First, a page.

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need the stimulus of exchange of thought, we will do better work if under the criticism of our peers, who alone can judge us rightly. One word more, let us not forget that we are working for the Chinese, let us have a copy of the quarterly Journal printed in Chinese on Chinese paper and send it to every Chinese medical graduate, every medical student or assistant, of any foreign medical worker, and let us urge them to write for this Chinese periodical and give their own views and experiences. Craving your pardon for the length of this letter, which only the importance of the subject can justify, and commending the matter to the careful, prayerful consideration of my missionary bretheren.

I am my dear Sir,
Faithfully Yours H. W. Boone, M. D.

Medical Missionary.

It has been my privilege to attend the closing exercises of “Collegiate School" under the superintendence of the China Inland Mission at their sanitarium near Chefoo. These exercises were highly gratifying to me and to all those who saw them, so far as I have learned. The success and standing of this school seems to have made a generally favorable impression. The exercises showed great care and patience on the part of the teachers and quite commendable diligence on the part of the pupils.

The school has two departments a boys' and a girls', entirely separate from each other. Besides, within the last year a third department for small children-chiefly Eurasians—has been put into operation.

The school has been in operation for five and a-half years, during which time 60 pupils have been in attendance. Among these pupils, there has not been a single case of serious sickness, a fact that speaks louder than words for the healthfulness of this northern climate.

There are especially two or three considerations that strangely commend this school to our favor, regardless of denominational or society differences.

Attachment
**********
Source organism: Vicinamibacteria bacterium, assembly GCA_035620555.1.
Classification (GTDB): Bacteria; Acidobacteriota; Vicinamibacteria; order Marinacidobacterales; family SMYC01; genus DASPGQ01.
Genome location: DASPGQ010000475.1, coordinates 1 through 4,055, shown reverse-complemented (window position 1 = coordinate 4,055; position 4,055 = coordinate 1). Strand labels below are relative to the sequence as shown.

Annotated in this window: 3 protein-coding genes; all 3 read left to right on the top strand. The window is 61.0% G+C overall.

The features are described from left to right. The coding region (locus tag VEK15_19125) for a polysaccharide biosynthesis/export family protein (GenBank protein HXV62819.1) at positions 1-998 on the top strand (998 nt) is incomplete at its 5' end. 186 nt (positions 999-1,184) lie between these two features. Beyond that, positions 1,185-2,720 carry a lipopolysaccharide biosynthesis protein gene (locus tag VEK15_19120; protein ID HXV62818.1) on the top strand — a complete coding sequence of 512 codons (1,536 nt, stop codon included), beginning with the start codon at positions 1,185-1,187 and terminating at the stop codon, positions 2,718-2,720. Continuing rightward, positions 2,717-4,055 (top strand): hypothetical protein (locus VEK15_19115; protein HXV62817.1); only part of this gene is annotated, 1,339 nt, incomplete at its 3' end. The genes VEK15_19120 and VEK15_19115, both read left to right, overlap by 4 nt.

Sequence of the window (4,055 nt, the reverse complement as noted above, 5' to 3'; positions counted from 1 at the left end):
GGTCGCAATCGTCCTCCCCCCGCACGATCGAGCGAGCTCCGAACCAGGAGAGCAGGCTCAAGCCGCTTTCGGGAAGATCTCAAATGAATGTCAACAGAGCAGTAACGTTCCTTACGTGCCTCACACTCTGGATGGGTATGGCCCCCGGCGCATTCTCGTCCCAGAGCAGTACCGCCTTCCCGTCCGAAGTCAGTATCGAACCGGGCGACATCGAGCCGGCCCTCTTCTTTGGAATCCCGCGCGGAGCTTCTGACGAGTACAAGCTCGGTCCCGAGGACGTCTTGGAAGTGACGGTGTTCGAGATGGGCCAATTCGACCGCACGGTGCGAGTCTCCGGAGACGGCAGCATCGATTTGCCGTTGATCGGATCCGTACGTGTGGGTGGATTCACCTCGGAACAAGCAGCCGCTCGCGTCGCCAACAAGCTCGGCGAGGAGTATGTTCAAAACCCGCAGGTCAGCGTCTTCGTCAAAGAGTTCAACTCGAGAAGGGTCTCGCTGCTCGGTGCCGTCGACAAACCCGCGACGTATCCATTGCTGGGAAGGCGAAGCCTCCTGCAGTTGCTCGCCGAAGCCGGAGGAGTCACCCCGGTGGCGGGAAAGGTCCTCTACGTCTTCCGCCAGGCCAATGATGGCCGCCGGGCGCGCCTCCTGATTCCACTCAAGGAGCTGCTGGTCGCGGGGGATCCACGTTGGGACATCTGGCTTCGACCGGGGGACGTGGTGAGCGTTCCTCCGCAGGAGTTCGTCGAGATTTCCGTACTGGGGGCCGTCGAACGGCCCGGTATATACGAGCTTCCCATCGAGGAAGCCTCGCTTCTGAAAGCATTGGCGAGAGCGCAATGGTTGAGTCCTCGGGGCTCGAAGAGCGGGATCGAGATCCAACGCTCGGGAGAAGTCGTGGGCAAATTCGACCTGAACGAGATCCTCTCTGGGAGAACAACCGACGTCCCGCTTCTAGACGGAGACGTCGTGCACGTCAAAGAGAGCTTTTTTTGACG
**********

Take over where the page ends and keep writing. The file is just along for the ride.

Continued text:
1.-The decidedly religious character of the teaching and training. A gentleman said yesterday on the floor of the school-room “We make no secret of the fact that we are teaching religion to the pupils.” A constant effort is made to bring them to a believing knowledge of the Saviour.

2.—The advantage that this school affords to missionaries to give their children a start in their future education. They can here be trained ready to enter college without the necessity of sending then home so young as to require the presence of one or both their parents and thus interrupt, if not entirely stop, their mission work.

3.-A number of pupils outside the mission circles also attend, who when they go into business in the ports, cannot but create gradually a more favorable impression with regard to mission work tham has heretofore existed among the merchant class in China. Last year

there were four boys who have been in school a considerable length of time, and who are now successfully engaged in business.

4.-The healthy and invigorating climate with sea bathing, &c., cannot but be greatly conducive to the physical development of the pupils.

On the whole, I think we have great reason to be thankful that this school has been started, and that it has met with so much success, and it certainly deserves patronage. Chefoo, July 7th, 1886. # We have received a letter from Rev. W. P. Sprague, of Kalgan, speaking in

equally commendatory terms of this School. ED.


A recent criticism of the constant use of the name of Jesus, by missionaries, and native preachers in China might easily be replied to by references from Scripture to the "name that is above every other name that at the name of Jesus every knee should bow” It would be in point to recall also, “How sweet the name of Jesus sounds," how all the deepest and richest thoughts of faith and love, in all ages have gathered, as did the lyrical expression of Bernard about that name:

“Oh Jesus King must wonderful
Thou conqueror renowned,
Oh sweetness most ineffable

In whom all joys are found.” While therefore not in sympathy with the criticism of the use of that name I should still like to say a word about the form in Chinese of the word Christ ## We are hindered from the use of that word be cause it can not be acclimated to the Chinese thought. To our foreign ears it is an utter barbarism wholly alien to our thought or expression. And if it be without force for us, it has still less of meaning to the native Christians.

I notice with great pleasure therefore that the newly organizing “ Church of Christ in Japan,” has very wisely adopted the guadriliteral form, “Ki-ri-ssŭ-tu." "The Christian Church," is a noble name, can it not be rendered into Chinese as well as in Japan ?

Why should translators any longer bind themselves to the crudeness of the old form ?

We can say as the Romanists do say # The name is euphonious, through foreign. The idea that the Chinese dislike four characters in a word though a tradition, is a figment, as witness the names for Mohammed, Sakya-muni, Amidha, and others. Is this not a good time to join the movement of the Churches in Japan, by using the name of Christ in a form, easily adapted to general expression, and not limited as the biliteral form has thus far proved itself to be. We could then use it in prayer and worship and should not feel as if we were introducing an unknown and uncouth term into our reverential devotion.